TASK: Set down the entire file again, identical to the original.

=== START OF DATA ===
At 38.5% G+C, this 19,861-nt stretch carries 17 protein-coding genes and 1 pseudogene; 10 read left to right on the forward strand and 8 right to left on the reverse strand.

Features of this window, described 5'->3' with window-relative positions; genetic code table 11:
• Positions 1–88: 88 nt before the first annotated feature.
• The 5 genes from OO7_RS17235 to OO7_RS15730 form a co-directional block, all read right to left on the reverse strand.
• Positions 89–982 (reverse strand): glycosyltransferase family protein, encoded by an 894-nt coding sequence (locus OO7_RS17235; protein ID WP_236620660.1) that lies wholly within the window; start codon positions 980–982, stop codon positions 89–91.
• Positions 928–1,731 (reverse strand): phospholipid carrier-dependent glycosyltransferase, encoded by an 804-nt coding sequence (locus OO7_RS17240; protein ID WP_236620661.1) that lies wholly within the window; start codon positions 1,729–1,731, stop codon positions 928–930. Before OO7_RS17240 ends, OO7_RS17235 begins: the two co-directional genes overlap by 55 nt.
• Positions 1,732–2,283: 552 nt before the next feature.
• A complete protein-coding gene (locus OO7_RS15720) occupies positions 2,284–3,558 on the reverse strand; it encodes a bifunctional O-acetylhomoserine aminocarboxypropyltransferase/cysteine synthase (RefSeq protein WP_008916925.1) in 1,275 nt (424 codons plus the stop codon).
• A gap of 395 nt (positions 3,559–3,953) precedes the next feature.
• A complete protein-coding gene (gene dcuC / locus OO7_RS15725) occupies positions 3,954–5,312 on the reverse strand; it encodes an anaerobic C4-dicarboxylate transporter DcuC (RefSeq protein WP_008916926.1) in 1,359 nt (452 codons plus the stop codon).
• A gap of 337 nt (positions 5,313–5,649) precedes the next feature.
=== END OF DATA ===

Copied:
At 38.5% G+C, this 19,861-nt stretch carries 17 protein-coding genes and 1 pseudogene; 10 read left to right on the forward strand and 8 right to left on the reverse strand.

Features of this window, described 5'->3' with window-relative positions; genetic code table 11:
• Positions 1–88: 88 nt before the first annotated feature.
• The 5 genes from OO7_RS17235 to OO7_RS15730 form a co-directional block, all read right to left on the reverse strand.
• Positions 89–982 (reverse strand): glycosyltransferase family protein, encoded by an 894-nt coding sequence (locus OO7_RS17235; protein ID WP_236620660.1) that lies wholly within the window; start codon positions 980–982, stop codon positions 89–91.
• Positions 928–1,731 (reverse strand): phospholipid carrier-dependent glycosyltransferase, encoded by an 804-nt coding sequence (locus OO7_RS17240; protein ID WP_236620661.1) that lies wholly within the window; start codon positions 1,729–1,731, stop codon positions 928–930. Before OO7_RS17240 ends, OO7_RS17235 begins: the two co-directional genes overlap by 55 nt.
• Positions 1,732–2,283: 552 nt before the next feature.
• A complete protein-coding gene (locus OO7_RS15720) occupies positions 2,284–3,558 on the reverse strand; it encodes a bifunctional O-acetylhomoserine aminocarboxypropyltransferase/cysteine synthase (RefSeq protein WP_008916925.1) in 1,275 nt (424 codons plus the stop codon).
• A gap of 395 nt (positions 3,559–3,953) precedes the next feature.
• A complete protein-coding gene (gene dcuC / locus OO7_RS15725) occupies positions 3,954–5,312 on the reverse strand; it encodes an anaerobic C4-dicarboxylate transporter DcuC (RefSeq protein WP_008916926.1) in 1,359 nt (452 codons plus the stop codon).
• A gap of 337 nt (positions 5,313–5,649) precedes the next feature.